Journey to the centre of the earth
Before their descent into the ‘underground Everest’, the deepest spot on the planet accessible to humans, JOHN CRADDENtalks to four Irish cavers for whom the only way is down
WHILE THE rest of us are soaking up the sun (or sheltering from the rain), four Irishmen will be spending most of their summer holidays in a cave 2km underground.
If that strikes you as a long way down, then your instincts would be spot on. It’s actually the deepest known cave that can be reached by humans, and it takes at least three days to get there.
Their three-week international expedition, starting today, to the bottom of the cave, in little- known country 2,500 miles away that no one has ever heard of, may well rank as the ultimate caving trip.
At a depth of 2,191m, the Krubera-Voronja cave in Abkhazia, a disputed breakaway Georgian republic on the Black Sea, has been dubbed the “underground Everest”.
“It is, for many, the reverse pinnacle of mountaineering,” says Stephen MacNamara, a senior member of this year’s 20-strong international expedition, and the only member of the Irish team who has been down there before – twice. “It is a very challenging expedition and it needs a strong team to pull it off.”
Joining him on this year’s trip will be Tim O’Connell from Co Clare, and Eoghan Mullan and Niall Tobin from Dublin. Together with MacNamara, a Dundalk native, they have more than 35 years of caving experience between them. They’ll be joining a group of similarly experienced cavers from Spain, France, Serbia and Lithuania.
So a trip like this is not for the faint-hearted, or indeed the claustrophobic, but what’s its like being 2km underground? In many ways, it will be much like any other deep cave, according to MacNamara, in that it’ll be very cold, wet, muddy and of course, pitch dark. There is no problem with air quality as the cave, like most caves, “breathes” as air flows through it, he says.
It will be eerily quiet. “There is water farther up in the cave which can be very loud and active, but here the atmosphere changes.” But it’s mainly the knowledge of how far down they are that gives the experience of the Krubera-Voronja its real psychological edge.
“You certainly feel remote, knowing how much time it takes to exit from that point,” says MacNamara.
This terrifying fact is already dominating the thoughts of the first-timers in the Irish team. “I feel a little jittery about the trip, particularly the level of remoteness once we get near the bottom,” says O’Connell. “It’s a long way from help if anything goes against us. That said, I can’t wait to get going.”
“There’s a reasonable amount of pressure to not let your team down or get injured, and there aren’t many more remote places on earth,” says Tobin. “To quote a man, ‘The helicopter’s not coming.‘”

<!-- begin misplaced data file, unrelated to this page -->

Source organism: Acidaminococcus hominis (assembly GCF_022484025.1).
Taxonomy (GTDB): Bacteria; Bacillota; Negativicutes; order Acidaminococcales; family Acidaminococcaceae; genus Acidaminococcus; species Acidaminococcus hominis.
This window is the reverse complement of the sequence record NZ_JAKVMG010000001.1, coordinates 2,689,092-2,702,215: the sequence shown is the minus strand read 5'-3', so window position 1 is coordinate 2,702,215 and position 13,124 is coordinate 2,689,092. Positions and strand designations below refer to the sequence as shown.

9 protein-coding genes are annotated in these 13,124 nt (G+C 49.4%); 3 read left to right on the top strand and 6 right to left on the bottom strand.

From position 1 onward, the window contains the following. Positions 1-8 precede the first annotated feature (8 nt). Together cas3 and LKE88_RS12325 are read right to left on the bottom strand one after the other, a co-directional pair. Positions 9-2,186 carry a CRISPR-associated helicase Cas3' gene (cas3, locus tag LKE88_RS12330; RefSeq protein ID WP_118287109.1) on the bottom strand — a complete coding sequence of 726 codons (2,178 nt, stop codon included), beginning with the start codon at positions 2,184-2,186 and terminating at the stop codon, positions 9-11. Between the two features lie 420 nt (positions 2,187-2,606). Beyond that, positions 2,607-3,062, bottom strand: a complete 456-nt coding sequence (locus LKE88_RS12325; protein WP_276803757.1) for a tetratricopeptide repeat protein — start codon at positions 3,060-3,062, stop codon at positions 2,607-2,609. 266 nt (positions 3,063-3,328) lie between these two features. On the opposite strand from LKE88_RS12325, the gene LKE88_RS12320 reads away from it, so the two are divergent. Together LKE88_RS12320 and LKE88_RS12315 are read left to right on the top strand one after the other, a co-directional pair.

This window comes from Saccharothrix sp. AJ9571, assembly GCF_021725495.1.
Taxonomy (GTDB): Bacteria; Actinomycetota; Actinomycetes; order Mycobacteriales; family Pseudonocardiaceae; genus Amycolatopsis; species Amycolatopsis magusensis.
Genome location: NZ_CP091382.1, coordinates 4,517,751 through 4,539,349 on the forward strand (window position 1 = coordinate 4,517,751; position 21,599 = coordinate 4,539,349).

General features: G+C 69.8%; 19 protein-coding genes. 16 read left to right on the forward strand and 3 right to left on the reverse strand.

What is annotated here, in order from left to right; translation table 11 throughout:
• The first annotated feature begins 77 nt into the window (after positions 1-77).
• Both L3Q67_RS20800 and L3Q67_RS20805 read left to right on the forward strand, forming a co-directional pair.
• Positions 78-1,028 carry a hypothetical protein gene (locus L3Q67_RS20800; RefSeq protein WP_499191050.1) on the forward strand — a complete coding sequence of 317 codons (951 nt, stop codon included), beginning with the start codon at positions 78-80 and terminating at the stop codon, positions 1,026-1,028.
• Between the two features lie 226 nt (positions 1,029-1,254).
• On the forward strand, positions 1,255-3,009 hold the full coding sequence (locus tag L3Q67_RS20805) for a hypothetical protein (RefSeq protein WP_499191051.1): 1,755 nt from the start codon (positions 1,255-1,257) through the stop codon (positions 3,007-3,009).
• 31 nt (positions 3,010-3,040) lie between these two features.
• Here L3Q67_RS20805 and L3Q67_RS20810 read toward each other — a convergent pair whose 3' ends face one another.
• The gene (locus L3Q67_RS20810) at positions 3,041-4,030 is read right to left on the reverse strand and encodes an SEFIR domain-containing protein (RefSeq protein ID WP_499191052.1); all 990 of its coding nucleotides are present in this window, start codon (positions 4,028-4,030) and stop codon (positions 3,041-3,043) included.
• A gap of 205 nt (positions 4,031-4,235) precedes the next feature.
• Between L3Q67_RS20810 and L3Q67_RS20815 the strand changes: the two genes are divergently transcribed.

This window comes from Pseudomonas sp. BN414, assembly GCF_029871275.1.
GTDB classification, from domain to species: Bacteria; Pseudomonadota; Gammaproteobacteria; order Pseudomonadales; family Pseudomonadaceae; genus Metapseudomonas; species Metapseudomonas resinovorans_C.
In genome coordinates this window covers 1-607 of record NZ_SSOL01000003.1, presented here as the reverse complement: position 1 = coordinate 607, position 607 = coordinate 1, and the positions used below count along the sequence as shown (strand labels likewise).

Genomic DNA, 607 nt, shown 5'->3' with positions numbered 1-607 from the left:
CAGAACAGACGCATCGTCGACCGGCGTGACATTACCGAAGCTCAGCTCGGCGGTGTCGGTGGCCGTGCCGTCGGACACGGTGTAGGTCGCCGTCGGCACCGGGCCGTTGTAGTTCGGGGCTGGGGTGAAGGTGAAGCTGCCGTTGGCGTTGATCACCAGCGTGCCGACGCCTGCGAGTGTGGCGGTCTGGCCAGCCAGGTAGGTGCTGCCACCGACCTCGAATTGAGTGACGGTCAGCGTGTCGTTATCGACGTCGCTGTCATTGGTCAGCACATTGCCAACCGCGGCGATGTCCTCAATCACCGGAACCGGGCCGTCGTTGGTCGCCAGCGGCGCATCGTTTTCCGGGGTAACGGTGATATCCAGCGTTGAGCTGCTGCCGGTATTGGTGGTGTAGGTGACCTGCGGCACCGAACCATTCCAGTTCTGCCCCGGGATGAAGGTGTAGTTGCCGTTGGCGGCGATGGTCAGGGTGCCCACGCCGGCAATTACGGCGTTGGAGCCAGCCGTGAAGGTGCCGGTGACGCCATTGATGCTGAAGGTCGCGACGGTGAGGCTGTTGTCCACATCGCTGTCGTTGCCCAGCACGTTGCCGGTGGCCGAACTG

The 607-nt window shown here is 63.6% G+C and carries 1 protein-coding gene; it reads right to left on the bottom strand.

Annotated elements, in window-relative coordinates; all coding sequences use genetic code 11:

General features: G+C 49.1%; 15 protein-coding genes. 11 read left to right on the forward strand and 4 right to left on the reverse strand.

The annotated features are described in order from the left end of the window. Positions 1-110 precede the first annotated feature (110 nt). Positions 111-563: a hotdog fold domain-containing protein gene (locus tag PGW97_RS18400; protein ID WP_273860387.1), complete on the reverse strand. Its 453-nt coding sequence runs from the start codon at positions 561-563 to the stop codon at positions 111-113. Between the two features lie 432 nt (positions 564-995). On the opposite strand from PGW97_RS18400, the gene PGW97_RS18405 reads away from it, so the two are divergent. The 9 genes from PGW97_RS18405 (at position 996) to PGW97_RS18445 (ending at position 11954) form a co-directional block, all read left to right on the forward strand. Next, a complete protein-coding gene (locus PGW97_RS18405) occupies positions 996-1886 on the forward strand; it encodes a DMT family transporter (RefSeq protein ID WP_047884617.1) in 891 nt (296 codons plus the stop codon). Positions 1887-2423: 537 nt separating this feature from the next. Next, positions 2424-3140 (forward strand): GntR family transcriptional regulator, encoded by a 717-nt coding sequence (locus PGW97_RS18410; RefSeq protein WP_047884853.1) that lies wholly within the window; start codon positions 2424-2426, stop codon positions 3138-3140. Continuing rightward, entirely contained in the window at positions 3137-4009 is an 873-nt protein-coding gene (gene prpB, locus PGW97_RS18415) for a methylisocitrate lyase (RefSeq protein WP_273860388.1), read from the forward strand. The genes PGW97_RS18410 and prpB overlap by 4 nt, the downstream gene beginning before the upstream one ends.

The good news is that, to the best of MacNamara’s knowledge, the world’s deepest cave has not yet claimed any lives since it was properly discovered in the 1960s, although there has been an injury that required a rescue. “Fortunately, we’re all members of the Irish Cave Rescue Organisation,” he says.
There is also a strong scientific dimension to the trip, with the teams carrying out a range of measurements, experiments, samples, readings, and other information.
Besides gathering scientific data, the spelaeology (scientific study of caves) is crucial to the success of the expedition, not least to measure how rainfall on the surface affects water levels below. Besides falling, the single biggest cause of caving fatalities is drowning. This study allows the team to apply for funding support for an expensive trip that they couldn’t otherwise afford. As well as generous support from the Spelaeological Union of Ireland, which represents cavers, other local sponsors include Cascade Designs, Great Outdoors, Cotswold Belfast, Ailwee Cave and Marble Arch Caves.
At -2,080 metres, the deepest part of the Krubera-Voronja that isn’t filled with water has been aptly named Game Over. Did they celebrate when he reached it for the first time in 2008? “We had a 7-Up bottle of some celebratory alcoholic drink at the -1,800m camp that night,” says MacNamara. “There was a swig each. We can’t really afford to have much more at that depth. Prussiking [rope-climping] with a hangover isn’t good.”
If you ever wanted proof of the masochistic quality of caving, all you have to do is hear experienced cavers describe how exiting a cave after a long expedition is among the best moments of any trip.
“It sounds corny, but the colours and smells of plants when you’ve been underground for a few days is amazing,” says Tobin.